QEMU has a default L2 cache of 1MB (1048576 bytes) so using the formulas we’ve just seen we have 1048576 / 131072 = 8 GB of virtual disk covered by that cache. This means that if the size of your virtual disk is larger than 8 GB you can speed up disk access by increasing the size of the L2 cache. Otherwise you’ll be fine with the defaults.
How to configure the cache size
Cache sizes can be configured using the -drive option in the command-line, or the ‘blockdev-add‘ QMP command.
There are three options available, and all of them take bytes:
- l2-cache-size: maximum size of the L2 table cache
- refcount-cache-size: maximum size of the refcount block cache
- cache-size: maximum size of both caches combined
There are two things that need to be taken into account:
- Both the L2 and refcount block caches must have a size that is a multiple of the cluster size.
- If you only set one of the options above, QEMU will automatically adjust the others so that the L2 cache is 4 times bigger than the refcount cache.
This means that these three options are equivalent:
Although I’m not covering the refcount cache here, it’s worth noting that it’s used much less often than the L2 cache, so it’s perfectly reasonable to keep it small:
Reducing the memory usage
The problem with a large cache size is that it obviously needs more memory. QEMU has a separate L2 cache for each qcow2 file, so if you’re using many big images you might need a considerable amount of memory if you want to have a reasonably sized cache for each one. The problem gets worse if you add backing files and snapshots to the mix.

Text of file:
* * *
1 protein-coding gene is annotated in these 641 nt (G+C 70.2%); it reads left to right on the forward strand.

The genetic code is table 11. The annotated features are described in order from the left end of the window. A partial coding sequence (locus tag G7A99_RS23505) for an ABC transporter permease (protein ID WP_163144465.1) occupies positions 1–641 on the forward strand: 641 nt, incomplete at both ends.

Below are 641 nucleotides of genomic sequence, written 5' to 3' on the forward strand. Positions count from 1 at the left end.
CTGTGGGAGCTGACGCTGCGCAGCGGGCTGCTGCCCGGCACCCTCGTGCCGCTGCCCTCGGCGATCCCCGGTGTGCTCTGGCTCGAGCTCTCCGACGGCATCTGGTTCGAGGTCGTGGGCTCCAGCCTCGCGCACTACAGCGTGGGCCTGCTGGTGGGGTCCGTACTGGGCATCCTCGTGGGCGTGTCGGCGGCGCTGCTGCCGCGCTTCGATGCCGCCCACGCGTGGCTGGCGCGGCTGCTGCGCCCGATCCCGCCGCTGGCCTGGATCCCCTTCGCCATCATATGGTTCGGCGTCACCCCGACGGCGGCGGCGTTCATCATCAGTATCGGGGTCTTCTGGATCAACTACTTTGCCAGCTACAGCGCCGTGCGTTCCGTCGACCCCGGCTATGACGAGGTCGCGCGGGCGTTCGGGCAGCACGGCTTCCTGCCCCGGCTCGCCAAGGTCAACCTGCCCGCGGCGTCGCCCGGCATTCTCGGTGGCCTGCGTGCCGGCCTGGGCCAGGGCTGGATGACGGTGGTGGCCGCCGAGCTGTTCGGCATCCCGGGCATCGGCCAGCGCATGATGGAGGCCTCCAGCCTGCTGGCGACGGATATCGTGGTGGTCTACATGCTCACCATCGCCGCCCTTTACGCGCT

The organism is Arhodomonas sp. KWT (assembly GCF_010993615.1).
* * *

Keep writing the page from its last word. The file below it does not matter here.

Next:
Consider this scenario:
Here, hd0 is a fully populated disk image, and hd1 a freshly created image as a result of a snapshot operation. Reading data from this virtual disk will fill up the L2 cache of hd0, because that’s where the actual data is read from. However hd0 itself is read-only, and if you write data to the virtual disk it will go to the active image, hd1, filling up its L2 cache as a result. At some point you’ll have in memory cache entries from hd0 that you won’t need anymore because all the data from those clusters is now retrieved from hd1.
Let’s now create a new live snapshot:
Now we have the same problem again. If we write data to the virtual disk it will go to hd2 and its L2 cache will start to fill up. At some point a significant amount of the data from the virtual disk will be in hd2, however the L2 caches of hd0 and hd1 will be full as a result of the previous operations, even if they’re no longer needed.
Imagine now a scenario with several virtual disks and a long chain of qcow2 images for each one of them. See the problem?